Advertising

Wednesday, August 9, 2000 - Page updated at 12:00 AM

E-mail article     Print

ZIP-code blues tax Newcastle

Seattle Times Eastside bureau

NEWCASTLE

The U.S. Postal Service won't give Newcastle its own ZIP code, and Mayor Sonny Putter says that decision is hurting the city treasury.

Newcastle's sales-tax collections are running short because the city shares ZIP codes 98056 and 98059 with Renton, and some mixed-up business owners are designating their tax receipts for Renton when they mail payments to the state. The two ZIP codes, which are used primarily for Renton, were established before Newcastle became a city in 1994.

It's more than a matter of civic pride, the mayor said.

"We are losing money because of the Postal Service's intransigence," said Putter, a certified public accountant. "For us, this is a major problem."

Newcastle, a city of 8,645 people, doesn't qualify for its own ZIP code because the area isn't crowded enough to need one.

"The ZIP-code structure is not to create community identity. It was created for the distribution of mail," said Steve Dearing, Seattle-area address manager for the Postal Service. The existing codes in Newcastle are used at half their capacity, and people are getting accurate mail service, so there's no reason to change, he said.

However, City Manager Andy Takata said Monday that Newcastle is studying its legal options.

The state requires businesses to identify cities on forms they mail to Olympia with their payments. Mistakes happen.

"It's a perennial problem," said Mike Gowrylow, spokesman for the state Department of Revenue.

The city has no idea how much money it should have received. A consultant is trying to figure that out.

One of the city's largest taxpayers, a Safeway store on Coal Creek Parkway Southeast, sent taxes to Renton between November and May, causing a dip in Newcastle's revenues. Takata said the city didn't spot the problem for seven months because his staff is too small to conduct monthly audits. Putter discovered the missing Safeway payments.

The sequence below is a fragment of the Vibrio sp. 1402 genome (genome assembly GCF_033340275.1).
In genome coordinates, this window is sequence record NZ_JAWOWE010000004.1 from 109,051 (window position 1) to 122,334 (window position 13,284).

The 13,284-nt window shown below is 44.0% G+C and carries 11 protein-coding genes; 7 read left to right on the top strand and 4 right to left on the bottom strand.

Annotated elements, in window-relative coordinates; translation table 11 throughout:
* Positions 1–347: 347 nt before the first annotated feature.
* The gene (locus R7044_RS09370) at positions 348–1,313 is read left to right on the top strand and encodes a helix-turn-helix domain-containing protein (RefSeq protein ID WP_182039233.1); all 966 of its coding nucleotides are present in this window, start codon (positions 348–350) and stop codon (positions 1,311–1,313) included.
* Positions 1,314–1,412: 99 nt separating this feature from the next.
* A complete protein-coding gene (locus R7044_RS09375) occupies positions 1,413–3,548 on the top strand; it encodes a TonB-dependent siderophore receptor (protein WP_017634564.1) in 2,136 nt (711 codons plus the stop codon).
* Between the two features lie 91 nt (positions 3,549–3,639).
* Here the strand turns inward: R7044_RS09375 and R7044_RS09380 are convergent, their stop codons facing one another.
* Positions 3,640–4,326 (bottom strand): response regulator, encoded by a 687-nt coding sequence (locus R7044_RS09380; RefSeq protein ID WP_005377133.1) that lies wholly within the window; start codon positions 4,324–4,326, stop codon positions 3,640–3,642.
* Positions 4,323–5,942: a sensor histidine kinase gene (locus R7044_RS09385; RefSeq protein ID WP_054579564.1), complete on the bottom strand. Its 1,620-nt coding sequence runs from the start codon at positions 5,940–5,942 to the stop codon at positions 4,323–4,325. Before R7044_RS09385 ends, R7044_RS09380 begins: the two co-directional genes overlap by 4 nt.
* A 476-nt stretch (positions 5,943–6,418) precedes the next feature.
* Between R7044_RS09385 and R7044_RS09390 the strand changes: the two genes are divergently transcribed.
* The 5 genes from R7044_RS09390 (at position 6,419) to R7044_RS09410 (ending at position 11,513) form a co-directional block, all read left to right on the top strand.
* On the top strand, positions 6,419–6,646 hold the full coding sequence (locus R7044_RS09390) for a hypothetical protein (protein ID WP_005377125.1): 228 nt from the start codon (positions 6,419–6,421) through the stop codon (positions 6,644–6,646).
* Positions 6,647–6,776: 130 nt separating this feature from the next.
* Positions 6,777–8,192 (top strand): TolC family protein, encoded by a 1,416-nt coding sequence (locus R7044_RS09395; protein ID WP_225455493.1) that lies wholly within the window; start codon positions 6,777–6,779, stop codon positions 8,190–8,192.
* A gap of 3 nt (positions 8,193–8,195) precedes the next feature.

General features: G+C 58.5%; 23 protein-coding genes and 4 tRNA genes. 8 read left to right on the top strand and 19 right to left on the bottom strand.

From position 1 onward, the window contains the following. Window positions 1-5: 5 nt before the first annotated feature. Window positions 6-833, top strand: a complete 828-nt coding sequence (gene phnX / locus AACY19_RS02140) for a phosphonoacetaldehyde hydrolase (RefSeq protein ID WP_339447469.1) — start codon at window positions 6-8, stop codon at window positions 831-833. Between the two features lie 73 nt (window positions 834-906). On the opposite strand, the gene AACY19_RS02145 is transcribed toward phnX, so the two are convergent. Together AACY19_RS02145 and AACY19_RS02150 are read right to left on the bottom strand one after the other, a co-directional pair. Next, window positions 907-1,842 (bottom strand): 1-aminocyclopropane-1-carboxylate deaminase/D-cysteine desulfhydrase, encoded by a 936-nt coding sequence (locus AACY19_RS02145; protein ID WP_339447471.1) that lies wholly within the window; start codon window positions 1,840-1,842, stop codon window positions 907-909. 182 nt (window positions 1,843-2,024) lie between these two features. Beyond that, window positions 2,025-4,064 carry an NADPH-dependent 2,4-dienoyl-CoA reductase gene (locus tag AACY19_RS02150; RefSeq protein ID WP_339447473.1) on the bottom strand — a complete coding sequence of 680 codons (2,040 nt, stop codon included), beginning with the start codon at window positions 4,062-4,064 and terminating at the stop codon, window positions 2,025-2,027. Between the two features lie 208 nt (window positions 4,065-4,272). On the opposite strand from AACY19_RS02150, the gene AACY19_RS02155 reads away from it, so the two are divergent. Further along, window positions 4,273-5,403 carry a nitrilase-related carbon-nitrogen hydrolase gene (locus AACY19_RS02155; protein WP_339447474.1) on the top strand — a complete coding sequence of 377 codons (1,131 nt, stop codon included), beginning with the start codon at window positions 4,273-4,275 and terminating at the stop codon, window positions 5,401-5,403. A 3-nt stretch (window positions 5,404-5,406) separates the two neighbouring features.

Recently, Newcastle got that money back, said Rob Hendrickson, city finance director. But it may be tougher to recoup lost taxes from smaller or lesser-known firms.

A separate but related problem appears on the Revenue Department's Web site, where an "address search" feature for taxpayers says Newcastle's two shopping centers are in Bellevue. A spokesman said the Web site will be fixed this month.

Taxpayers might be forgiven if they're confused. King County has 664 taxing districts, many with overlapping borders and multiple ZIP codes. Keeping track is especially hard for firms such as land scapers and contractors who move between locations, and for out-of-state companies doing business in Washington.

Putter calls ZIP codes universal identifiers, like Social Security numbers, and says by giving Newcastle its own code, the Postal Service would help local governments be more efficient.

But even if Newcastle prevails, a new code might cause hassles. Kenmore, which incorporated two years ago, obtained a single 98028 ZIP code after being split in three, and some residents failed to submit needed change-of-address forms. After a year, those people quit getting some mail, including their property-tax notices, said Assistant City Manager Carter Hawley.

"It was the biggest headache," she said.

Mike Lindblom's phone message number is 206-515-5631. His e-mail address is mlindblom@seattletimes.com.

Copyright (c) 2000 Seattle Times Company, All Rights Reserved.

advertising


Get home delivery today!

Advertising